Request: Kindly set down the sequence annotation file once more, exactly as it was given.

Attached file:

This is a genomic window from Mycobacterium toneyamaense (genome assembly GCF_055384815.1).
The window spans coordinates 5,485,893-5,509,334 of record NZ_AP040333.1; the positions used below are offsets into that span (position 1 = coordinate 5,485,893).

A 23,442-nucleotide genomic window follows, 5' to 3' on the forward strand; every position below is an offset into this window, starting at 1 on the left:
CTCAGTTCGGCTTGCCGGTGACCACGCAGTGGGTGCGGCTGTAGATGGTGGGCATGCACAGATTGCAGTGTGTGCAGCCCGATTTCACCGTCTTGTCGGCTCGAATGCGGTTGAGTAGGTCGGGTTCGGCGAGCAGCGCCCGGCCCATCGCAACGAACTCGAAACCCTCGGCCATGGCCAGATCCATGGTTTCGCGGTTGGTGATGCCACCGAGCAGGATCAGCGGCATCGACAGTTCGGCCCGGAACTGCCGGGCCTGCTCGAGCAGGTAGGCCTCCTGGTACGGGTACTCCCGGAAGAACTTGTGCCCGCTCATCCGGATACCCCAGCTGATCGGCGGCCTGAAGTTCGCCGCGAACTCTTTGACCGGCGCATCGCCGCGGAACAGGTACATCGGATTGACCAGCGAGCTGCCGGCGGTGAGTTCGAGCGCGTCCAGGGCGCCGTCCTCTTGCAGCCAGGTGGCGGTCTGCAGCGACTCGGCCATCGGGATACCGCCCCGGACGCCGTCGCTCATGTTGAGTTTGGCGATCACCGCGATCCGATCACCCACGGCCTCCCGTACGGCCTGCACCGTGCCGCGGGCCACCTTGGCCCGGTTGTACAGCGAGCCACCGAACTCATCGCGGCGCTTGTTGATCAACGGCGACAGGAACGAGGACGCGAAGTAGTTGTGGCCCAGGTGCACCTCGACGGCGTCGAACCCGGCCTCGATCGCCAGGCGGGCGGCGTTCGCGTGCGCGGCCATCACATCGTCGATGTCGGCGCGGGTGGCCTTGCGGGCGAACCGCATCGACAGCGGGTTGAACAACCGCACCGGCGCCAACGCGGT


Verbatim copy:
This is a genomic window from Mycobacterium toneyamaense (genome assembly GCF_055384815.1).
The window spans coordinates 5,485,893-5,509,334 of record NZ_AP040333.1; the positions used below are offsets into that span (position 1 = coordinate 5,485,893).

A 23,442-nucleotide genomic window follows, 5' to 3' on the forward strand; every position below is an offset into this window, starting at 1 on the left:
CTCAGTTCGGCTTGCCGGTGACCACGCAGTGGGTGCGGCTGTAGATGGTGGGCATGCACAGATTGCAGTGTGTGCAGCCCGATTTCACCGTCTTGTCGGCTCGAATGCGGTTGAGTAGGTCGGGTTCGGCGAGCAGCGCCCGGCCCATCGCAACGAACTCGAAACCCTCGGCCATGGCCAGATCCATGGTTTCGCGGTTGGTGATGCCACCGAGCAGGATCAGCGGCATCGACAGTTCGGCCCGGAACTGCCGGGCCTGCTCGAGCAGGTAGGCCTCCTGGTACGGGTACTCCCGGAAGAACTTGTGCCCGCTCATCCGGATACCCCAGCTGATCGGCGGCCTGAAGTTCGCCGCGAACTCTTTGACCGGCGCATCGCCGCGGAACAGGTACATCGGATTGACCAGCGAGCTGCCGGCGGTGAGTTCGAGCGCGTCCAGGGCGCCGTCCTCTTGCAGCCAGGTGGCGGTCTGCAGCGACTCGGCCATCGGGATACCGCCCCGGACGCCGTCGCTCATGTTGAGTTTGGCGATCACCGCGATCCGATCACCCACGGCCTCCCGTACGGCCTGCACCGTGCCGCGGGCCACCTTGGCCCGGTTGTACAGCGAGCCACCGAACTCATCGCGGCGCTTGTTGATCAACGGCGACAGGAACGAGGACGCGAAGTAGTTGTGGCCCAGGTGCACCTCGACGGCGTCGAACCCGGCCTCGATCGCCAGGCGGGCGGCGTTCGCGTGCGCGGCCATCACATCGTCGATGTCGGCGCGGGTGGCCTTGCGGGCGAACCGCATCGACAGCGGGTTGAACAACCGCACCGGCGCCAACGCGGT